Norwood Classification

The Norwood classification, published in 1975 by Dr. O’tar Norwood, is the most widely used classification for hair loss in men. It defines two major patterns and several less common types (see the chart below). In the regular Norwood pattern, two areas of hair loss–a bitemporal recession and thinning crown–gradually enlarge and coalesce until the entire front, top and crown (vertex) of the scalp are bald.

Norwood Hair Loss Classification Chart

Class I represents an adolescent or juvenile hairline and is not actually balding. The adolescent hairline generally rests on the upper brow crease.

Class II indicates a progression to the adult or mature hairline that sits a finger’s breath (1.5cm) above the upper brow crease, with some temporal recession. This also does not represent balding.

Class III is the earliest stage of male hair loss. It is characterized by a deepening temporal recession.

Class III Vertex represents early hair loss in the crown (vertex).

Class IV is characterized by further frontal hair loss and enlargement of vertex, but there is still a solid band of hair across the top (mid-scalp) separating front and vertex.

Class V the bald areas in the front and crown continue to enlarge and the bridge of hair separating the two areas begins to break down.

Class VI occurs when the connecting bridge of hair disappears leaving a single large bald area on the front and top of the scalp. The hair on the sides of the scalp remains relatively high.

Class VII patients have extensive hair loss with only a wreath of hair remaining in the back and sides of the scalp.

Norwood Class V and VI Examples
(Left) Typical Norwood Class V showing two distinct areas of hair loss with the bridge of hair separating the front and back thinning significantly. (Right) Class VI showing the confluence of the front a back to form one bald area.

Norwood Class A

The Norwood Class A patterns are characterized by a front to back progression of hair loss. Norwood Class A’s lack the connecting bridge across the top of the scalp and generally have more limited hair loss in the crown, even when advanced.

Norwood Hair Loss Classification - Type A Variant

The Norwood Class A patterns are less common than the regular pattern (< 10%), but are significant because of the fact that, since the hair loss is most dramatic in the front, the patients look very bald even when the hair loss is minimal. Men with Class A hair loss often seek surgical hair restoration early, as the frontal bald area is not generally responsive to medication and the dense donor area contrasts and accentuates the baldness on top. Fortunately, Class A patients are excellent candidates for hair transplantation.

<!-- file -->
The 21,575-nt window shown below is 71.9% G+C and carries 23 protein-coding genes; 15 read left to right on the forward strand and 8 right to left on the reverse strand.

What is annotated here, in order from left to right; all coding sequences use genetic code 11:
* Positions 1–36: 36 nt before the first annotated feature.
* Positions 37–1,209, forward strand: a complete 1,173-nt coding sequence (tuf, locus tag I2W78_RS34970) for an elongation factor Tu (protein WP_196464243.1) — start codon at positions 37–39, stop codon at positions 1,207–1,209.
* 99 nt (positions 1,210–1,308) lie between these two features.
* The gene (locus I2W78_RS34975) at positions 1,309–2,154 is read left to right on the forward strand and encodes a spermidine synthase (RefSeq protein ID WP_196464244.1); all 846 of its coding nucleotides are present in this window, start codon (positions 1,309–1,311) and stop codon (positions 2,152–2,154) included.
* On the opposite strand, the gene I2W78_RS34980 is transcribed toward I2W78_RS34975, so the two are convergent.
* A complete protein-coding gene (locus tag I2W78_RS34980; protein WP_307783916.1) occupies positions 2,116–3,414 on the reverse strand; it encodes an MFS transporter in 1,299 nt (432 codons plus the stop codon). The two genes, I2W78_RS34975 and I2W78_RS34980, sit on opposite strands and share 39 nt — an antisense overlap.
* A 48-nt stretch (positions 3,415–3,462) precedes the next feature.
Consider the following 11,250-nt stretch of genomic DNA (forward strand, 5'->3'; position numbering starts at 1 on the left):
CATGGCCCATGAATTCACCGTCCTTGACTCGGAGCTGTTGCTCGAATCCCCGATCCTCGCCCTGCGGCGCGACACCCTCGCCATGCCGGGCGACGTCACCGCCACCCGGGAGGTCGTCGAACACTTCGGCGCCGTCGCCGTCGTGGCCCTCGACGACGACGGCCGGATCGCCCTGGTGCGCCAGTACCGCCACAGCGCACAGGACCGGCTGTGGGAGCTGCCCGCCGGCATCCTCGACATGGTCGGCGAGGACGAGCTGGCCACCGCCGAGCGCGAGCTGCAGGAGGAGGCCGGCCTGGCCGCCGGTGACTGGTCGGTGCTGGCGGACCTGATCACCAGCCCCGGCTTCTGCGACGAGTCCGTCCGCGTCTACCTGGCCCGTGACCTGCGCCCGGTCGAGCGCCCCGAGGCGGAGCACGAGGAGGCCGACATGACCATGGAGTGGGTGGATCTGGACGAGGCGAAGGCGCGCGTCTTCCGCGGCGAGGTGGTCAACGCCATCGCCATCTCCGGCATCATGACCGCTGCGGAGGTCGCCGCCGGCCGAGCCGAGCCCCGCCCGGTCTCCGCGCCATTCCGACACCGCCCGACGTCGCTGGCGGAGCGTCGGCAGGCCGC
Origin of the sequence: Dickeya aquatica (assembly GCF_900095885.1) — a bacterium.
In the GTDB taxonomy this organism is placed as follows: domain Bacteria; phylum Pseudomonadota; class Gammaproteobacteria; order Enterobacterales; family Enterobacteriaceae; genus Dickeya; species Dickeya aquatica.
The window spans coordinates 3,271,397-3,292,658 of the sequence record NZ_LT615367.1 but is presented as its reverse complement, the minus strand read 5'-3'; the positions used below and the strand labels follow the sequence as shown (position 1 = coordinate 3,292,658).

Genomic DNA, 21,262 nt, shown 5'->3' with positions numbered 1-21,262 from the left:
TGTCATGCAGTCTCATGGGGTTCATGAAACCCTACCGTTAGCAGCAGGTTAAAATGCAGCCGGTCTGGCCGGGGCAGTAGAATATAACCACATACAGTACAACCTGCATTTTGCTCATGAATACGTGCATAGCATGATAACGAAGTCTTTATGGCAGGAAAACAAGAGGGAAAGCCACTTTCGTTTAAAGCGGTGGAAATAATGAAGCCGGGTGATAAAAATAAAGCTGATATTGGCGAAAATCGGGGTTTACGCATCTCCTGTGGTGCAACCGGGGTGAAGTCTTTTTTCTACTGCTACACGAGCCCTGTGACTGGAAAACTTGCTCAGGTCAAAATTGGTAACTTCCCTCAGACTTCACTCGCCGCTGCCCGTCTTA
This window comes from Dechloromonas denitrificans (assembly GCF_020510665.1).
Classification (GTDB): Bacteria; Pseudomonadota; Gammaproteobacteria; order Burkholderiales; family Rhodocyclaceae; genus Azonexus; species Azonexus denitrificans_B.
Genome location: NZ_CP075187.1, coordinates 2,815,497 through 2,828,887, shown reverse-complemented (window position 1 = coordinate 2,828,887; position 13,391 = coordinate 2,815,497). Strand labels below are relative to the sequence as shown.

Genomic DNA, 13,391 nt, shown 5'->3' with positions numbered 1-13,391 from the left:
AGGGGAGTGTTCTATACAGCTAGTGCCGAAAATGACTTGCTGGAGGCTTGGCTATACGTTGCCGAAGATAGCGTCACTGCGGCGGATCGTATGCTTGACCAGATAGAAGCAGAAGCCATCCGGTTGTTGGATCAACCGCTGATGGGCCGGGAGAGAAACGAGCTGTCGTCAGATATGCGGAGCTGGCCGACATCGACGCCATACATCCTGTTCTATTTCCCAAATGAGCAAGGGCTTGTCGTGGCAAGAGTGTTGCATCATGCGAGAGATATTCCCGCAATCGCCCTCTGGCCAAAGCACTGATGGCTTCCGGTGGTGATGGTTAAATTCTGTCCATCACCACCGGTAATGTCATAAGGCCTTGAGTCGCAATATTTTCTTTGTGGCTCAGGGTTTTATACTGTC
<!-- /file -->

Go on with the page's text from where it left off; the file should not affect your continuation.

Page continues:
Norwood Class V and VI Examples
(Left) Norwood Class IVa with anticipated hairline drawn. (Right) Early Class Va with some residual hair on the top of the scalp. Note that in both stages there is a complete absence of hair in the front part of the scalp. In both Norwood patterns, the sides and back tend to resist androgenetic changes, although the sides may exhibit significant thinning in old age (senile alopecia.)

Diffuse Patterned and Unpatterned Alopecia

Two other types of genetic hair loss in men not often considered by doctors, “Diffuse Patterned Alopecia” and “Diffuse Unpatterned Alopecia,” pose a significant challenge both in diagnosis and in patient management. Understanding these conditions is crucial to the evaluation of hair loss in both men and women, particularly those that are young when the diagnoses may be easily missed, as they may indicate that a patient is not a candidate for surgery. (Bernstein and Rassman “Follicular Transplantation: Patient Evaluation and Surgical Planning”)

Diffuse Patterned Alopecia (DPA) is an androgenetic alopecia manifested as diffuse thinning in the front, top and crown, with a stable permanent zone. In DPA, the entire top of the scalp gradually miniaturizes (thins) without passing through the typical Norwood stages. Diffuse Unpatterned Alopecia (DUPA) is also androgenetic, but lacks a stable permanent zone and affects men much less often than DPA. DUPA tends to advance faster than DPA and end up in a horseshoe pattern resembling the Norwood class VII. However, unlike the Norwood VII, the DUPA horseshoe can look almost transparent due to the low density of the back and sides. Differentiating between DPA and DUPA is very important because DPA patients often make good transplant candidates, whereas DUPA patients almost never do, as they eventually have extensive hair loss without a stable zone for harvesting.

Diffuse Patterned and Unpatterned Alopecia
The progression of male hair loss in Diffuse Patterned Alopecia (DPA) and Diffuse Unpatterned Alopecia (DUPA). In DUPA, the sides thin significantly as well.
Diffuse Unpatterned Alopecia (DUPA) in a 32 year-old male
Densitometry shows extensive miniaturization
(Left) Diffuse Unpatterned Alopecia (DUPA) in a 32 year-old male. (Right) The densitometry shown reveals extensive miniaturization.
Donor Area of Patient and Father27 y/o Son
Donor Area of Patient and FatherDensitometry
Donor Area of Patient and Father67 y/o Father
Donor Area of Patient and FatherDensitometry


Donor area of a patient who will evolve into DUPA and whose diagnosis is not readily apparent at the age of 27.

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